- Help manage “DLL Hell”: Drivers with the logo do not overwrite other drivers or uninstall key components.
- Proper use of operating system: Products with the logo make proper use of the Windows registry and other key operating system files.
- Compliance with the Americans with Disabilities Act and other equal rights legislation: Products with the logo meet usability standards for a wide range of people.
Install a Windows Server 2003 Print Server
Install File and Printer Sharing
By default, a Windows Server 2003-based computer is installed with Client for Microsoft Networks, File and Printer Sharing for Microsoft Networks, and TCP/IP.
How to Install a Print Server on Windows Server 2003 by Using the Configure Your Server Wizard
1. Click Start, point to Administrative Tools, and then click Configure Your Server Wizard.
2. Click Next.
3. Click Next.
4. Click Print server in the Server role box, and then click Next.
5. On the “Printers and Printer Drivers” page, click the types of Windows clients that your print server will support, and then click Next.
6. Click Next.
7. On the “Add Printer Wizard Welcome” page, click Next.
8. Click Local printer attached to this computer, click to clear the Automatically detect and install my Plug and Play printer check box, and then click Next.
9. Click the port for your printer, and then click Next.
10. Click the printer make and model or provide the drivers from the printer manufacturer media, and then click Next.
NOTE: If you are prompted to keep or not keep your existing printer driver, either keep the existing driver or replace the existing driver. If you replace the driver, you must provide the manufacturer driver for this printer. Click Next to continue.
11. Accept the default name of the printer or provide a different name, and then click Next.
12. Click the Share as option, type the share name, and then click Next.
NOTE: This step is optional because you can share the printer later.
13. You may provide the location of the printer and a comment to make it easier to locate. Click Next to continue.
14. Click the Print a test page option, click Next, and then click Finish to quit the Add Printer Wizard. Your printer appears in the Printers and Faxes folder.
How to Share a Printer
1. Click Start, and then click Printers and Faxes.
2. Right-click the printer that you just installed, and then click Sharing.
3. Click Share this printer, and then type a share name for the printer.
4. Optionally, click Additional Drivers, click the operating systems of the client computers that may attach to this printer, and then click OK. By adding drivers for these operating systems, users on client computers can connect to the print server and automatically download the appropriate drivers for this model of printer without having to configure anything.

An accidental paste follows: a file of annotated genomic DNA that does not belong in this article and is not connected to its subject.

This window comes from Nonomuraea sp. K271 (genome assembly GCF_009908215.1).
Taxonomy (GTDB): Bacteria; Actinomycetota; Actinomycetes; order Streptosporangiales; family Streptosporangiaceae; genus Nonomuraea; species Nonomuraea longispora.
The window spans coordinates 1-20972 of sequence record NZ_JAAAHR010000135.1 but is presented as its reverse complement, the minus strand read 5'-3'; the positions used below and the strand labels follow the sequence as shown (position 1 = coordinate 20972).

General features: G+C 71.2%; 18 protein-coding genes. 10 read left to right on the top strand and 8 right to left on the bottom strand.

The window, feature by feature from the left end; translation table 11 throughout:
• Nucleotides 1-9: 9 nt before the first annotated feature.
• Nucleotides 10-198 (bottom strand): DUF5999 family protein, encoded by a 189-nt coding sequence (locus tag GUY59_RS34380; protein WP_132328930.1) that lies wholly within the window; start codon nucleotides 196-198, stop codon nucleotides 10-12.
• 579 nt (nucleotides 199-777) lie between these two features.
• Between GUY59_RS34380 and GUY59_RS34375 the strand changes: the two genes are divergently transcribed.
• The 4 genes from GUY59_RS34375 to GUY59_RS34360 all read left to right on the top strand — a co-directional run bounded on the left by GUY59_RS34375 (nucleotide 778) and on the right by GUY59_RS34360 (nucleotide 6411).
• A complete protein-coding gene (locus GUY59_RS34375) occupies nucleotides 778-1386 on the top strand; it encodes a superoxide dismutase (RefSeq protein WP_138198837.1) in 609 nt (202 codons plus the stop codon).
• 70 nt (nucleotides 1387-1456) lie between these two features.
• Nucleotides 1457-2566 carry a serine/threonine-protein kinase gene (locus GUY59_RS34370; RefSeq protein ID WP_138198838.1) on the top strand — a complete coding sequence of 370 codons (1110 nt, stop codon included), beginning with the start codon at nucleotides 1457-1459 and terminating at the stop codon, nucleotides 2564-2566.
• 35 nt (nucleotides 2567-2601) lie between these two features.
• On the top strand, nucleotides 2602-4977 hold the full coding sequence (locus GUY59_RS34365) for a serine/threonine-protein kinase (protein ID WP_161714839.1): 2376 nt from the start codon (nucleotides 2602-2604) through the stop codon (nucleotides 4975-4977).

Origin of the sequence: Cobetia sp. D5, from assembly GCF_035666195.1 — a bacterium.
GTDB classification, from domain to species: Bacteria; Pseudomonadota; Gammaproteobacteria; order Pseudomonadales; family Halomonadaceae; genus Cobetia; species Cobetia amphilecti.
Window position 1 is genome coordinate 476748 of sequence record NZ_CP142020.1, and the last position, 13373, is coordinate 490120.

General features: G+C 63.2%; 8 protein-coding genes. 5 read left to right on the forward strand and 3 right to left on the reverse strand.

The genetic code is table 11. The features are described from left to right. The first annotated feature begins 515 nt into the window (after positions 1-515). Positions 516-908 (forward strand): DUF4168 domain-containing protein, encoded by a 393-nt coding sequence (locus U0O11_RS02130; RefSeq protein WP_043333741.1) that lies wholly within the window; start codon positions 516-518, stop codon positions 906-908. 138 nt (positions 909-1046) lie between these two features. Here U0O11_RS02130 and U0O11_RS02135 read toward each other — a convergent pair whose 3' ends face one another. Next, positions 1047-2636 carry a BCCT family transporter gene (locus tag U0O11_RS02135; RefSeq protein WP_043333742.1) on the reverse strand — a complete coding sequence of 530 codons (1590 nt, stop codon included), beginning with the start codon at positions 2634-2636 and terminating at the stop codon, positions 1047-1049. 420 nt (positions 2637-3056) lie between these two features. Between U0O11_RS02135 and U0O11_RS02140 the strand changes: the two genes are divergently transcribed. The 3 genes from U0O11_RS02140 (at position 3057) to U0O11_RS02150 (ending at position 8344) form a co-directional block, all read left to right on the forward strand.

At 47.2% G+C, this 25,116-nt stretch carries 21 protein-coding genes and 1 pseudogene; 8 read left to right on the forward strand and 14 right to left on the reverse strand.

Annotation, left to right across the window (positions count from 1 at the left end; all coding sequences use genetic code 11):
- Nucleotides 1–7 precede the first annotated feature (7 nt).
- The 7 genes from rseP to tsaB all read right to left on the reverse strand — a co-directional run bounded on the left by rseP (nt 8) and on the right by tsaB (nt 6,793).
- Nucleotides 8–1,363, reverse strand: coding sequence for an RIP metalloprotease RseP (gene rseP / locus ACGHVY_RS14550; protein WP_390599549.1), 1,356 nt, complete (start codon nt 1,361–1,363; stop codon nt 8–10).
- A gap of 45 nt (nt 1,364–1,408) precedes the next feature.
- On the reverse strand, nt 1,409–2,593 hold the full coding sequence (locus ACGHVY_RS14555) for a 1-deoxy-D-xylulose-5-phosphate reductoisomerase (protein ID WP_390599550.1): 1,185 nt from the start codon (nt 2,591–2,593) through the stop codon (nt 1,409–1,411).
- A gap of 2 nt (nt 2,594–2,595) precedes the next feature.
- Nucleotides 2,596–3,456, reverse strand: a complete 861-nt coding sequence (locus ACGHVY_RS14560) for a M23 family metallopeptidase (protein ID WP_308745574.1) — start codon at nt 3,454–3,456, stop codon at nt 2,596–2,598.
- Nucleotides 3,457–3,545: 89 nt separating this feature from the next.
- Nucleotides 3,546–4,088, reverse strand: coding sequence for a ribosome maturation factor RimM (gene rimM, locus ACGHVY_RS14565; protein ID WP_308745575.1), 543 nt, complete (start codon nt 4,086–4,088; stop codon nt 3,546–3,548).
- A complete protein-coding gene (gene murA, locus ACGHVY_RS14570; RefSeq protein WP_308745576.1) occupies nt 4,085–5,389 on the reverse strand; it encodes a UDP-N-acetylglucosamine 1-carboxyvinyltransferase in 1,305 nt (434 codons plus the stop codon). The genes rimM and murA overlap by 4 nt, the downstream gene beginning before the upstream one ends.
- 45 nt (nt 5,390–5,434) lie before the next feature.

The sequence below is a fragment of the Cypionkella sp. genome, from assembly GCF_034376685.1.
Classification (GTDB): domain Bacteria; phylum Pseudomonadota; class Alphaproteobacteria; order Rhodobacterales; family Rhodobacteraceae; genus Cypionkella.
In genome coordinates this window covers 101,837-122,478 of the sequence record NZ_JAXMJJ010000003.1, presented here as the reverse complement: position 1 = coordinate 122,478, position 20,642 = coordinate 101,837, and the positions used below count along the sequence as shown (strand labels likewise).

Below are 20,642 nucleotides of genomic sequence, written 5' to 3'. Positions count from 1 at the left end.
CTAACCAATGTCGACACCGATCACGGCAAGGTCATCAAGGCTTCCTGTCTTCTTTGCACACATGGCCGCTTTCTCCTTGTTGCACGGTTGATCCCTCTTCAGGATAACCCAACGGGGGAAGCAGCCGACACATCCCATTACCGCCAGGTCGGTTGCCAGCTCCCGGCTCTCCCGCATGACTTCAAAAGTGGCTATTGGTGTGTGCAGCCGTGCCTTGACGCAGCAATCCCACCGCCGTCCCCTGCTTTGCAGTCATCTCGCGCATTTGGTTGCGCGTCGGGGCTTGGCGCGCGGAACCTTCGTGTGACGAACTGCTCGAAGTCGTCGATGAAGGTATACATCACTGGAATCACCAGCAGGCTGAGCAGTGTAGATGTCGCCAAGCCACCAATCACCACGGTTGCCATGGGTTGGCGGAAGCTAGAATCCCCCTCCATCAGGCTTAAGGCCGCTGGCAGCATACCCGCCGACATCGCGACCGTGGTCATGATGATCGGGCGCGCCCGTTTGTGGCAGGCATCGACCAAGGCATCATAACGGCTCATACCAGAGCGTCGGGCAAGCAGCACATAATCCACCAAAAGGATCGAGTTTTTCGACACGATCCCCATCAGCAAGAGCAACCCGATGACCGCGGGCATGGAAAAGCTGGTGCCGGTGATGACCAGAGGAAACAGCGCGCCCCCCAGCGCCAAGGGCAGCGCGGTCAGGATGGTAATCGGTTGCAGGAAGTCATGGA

5. When you are prompted to do so, insert the Windows Server 2003 CD-ROM.
6. Click OK to close the printer properties.
7. Close the Printers and Faxes folder.
How to Manually Install a Print Server on Windows Server 2003
1. Click Start, point to Settings, and then click Printers.
2. Double-click Add Printer to start the Add Printer Wizard.
3. To complete the Add Printer Wizard, repeat steps 7 through 14 in the “Install a Windows Server 2003 Print Server” section of this article.
NOTE: The only difference between the manual installation of the print server and the use of the Configure Your Server Wizard to create the print server is how you start the Add Printer Wizard.
MPS Reports are generally all that is needed to begin troubleshooting print issues, as this will include event logs, print keys in the registry that reveal printer configuration information as well as driver files and versions.
The link to download MPS Reports is here:
For more information, see the Print Server Upgrade, Migration, and Interoperability white paper at http://www.microsoft.com/windows2000/technologies/fileandprint/print/default.asp
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Windows 2003 Print Services
How To Configure Internet Printing in Windows 2000
Managing network printing in a Windows environment
Users cannot print after you install a service pack, update rollup, or printer hotfix on a server in Windows 2000 or in Windows Server 2003